Cultivating Mindful Nutrition

Unwelcome, Intrusive Thoughts

There is a behavior which we can easily fall victim to because we try so hard to control our thoughts rather than allowing them to control us. The same thoughts then become intrusive and are constantly playing in the background simply because we do not deal with them. These thoughts can be with us for the rest of our lives, purely because we are trying not to think them.

As you develop your own mindful awareness, you may find yourself in the position of trying to push thoughts away, trying to tell yourself not to think them because then you have control. It’s time to let that go. Mindfulness happens when we allow and deal with the intrusive thoughts. If we are constantly fighting our thoughts we will never be at peace with ourselves.

From this point on I would like you to start using the RAIN or the STOP technique when you are experiencing unwelcome thoughts associated with food, body image, eating or self-esteem.

Here is a reminder:


  • Recognize what is going on.
  • Allow the experience to be there, just as it is.
  • Investigate with kindness.
  • Natural awareness, which comes from not identifying with the experience.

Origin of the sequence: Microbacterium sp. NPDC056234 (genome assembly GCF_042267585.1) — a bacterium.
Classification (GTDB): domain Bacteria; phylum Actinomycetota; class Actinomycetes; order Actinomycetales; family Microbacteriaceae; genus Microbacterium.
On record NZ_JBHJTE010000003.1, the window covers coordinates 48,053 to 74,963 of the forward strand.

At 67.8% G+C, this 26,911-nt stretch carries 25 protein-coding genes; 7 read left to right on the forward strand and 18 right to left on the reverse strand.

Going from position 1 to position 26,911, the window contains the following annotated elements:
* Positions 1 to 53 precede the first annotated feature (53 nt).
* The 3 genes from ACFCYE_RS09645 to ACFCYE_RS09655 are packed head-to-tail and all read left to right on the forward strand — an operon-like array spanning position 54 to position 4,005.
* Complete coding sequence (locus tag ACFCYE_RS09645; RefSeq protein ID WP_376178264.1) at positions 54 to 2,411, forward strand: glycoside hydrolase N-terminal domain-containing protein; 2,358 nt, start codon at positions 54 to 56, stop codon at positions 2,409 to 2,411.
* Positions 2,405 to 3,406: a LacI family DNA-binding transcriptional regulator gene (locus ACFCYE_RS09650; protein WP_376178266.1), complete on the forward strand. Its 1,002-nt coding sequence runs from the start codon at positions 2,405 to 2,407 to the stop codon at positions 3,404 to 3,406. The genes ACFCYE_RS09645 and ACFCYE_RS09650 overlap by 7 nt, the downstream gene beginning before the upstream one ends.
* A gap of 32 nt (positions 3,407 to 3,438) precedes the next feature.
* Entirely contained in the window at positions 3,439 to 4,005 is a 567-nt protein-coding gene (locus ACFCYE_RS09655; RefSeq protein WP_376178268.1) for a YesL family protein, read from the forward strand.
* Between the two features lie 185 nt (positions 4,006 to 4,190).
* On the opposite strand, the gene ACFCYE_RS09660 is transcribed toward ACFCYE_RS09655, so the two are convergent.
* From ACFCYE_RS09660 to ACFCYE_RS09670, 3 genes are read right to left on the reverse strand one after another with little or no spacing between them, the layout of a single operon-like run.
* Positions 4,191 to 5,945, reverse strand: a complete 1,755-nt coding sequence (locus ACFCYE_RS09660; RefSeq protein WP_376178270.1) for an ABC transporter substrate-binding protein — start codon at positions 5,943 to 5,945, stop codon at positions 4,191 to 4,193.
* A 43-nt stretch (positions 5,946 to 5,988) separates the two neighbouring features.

• Stop – Simply pause.
  • Take a few deep breaths.
  • Observe your thoughts and any emotional response that you may be feeling.
  • Proceed in a different direction.

What you use and how is dependent on the situation that you are experiencing at the time. The STOP technique will come in handy if you eat when you are bored or eat as an emotional reaction. RAIN will help you to recognize, observe and take an objective view of the thoughts which you are experiencing.

Humans and other animals eat for a variety of reasons. A lot of the time, in our rich society, we eat for reasons other than hunger. When you recognize the reasons that you eat, or are craving food, then you are going to find it easier to nurture a new mindfulness around food and eating.

Why do we eat?

To stay alive, to fuel our bodies and to be healthy and live long fulfilling lives?

The former explanations all sound like the reasons anyone would eat. But we have a slightly warped relationship with food and there are many other reasons that we eat.

We eat because we are hungry. Sometimes though, our bodies and minds are so out of tune that we feel hungry when we don’t really need food. We actually eat for a variety of reasons:

  • Boredom – when food is something to do.
  • Anxiety – as we worry, we naturally turn to food, to do so is fulfilling an innate desire for survival.
  • Depression – for the same reasons as worry, with a full stomach we feel safer on a very basic level.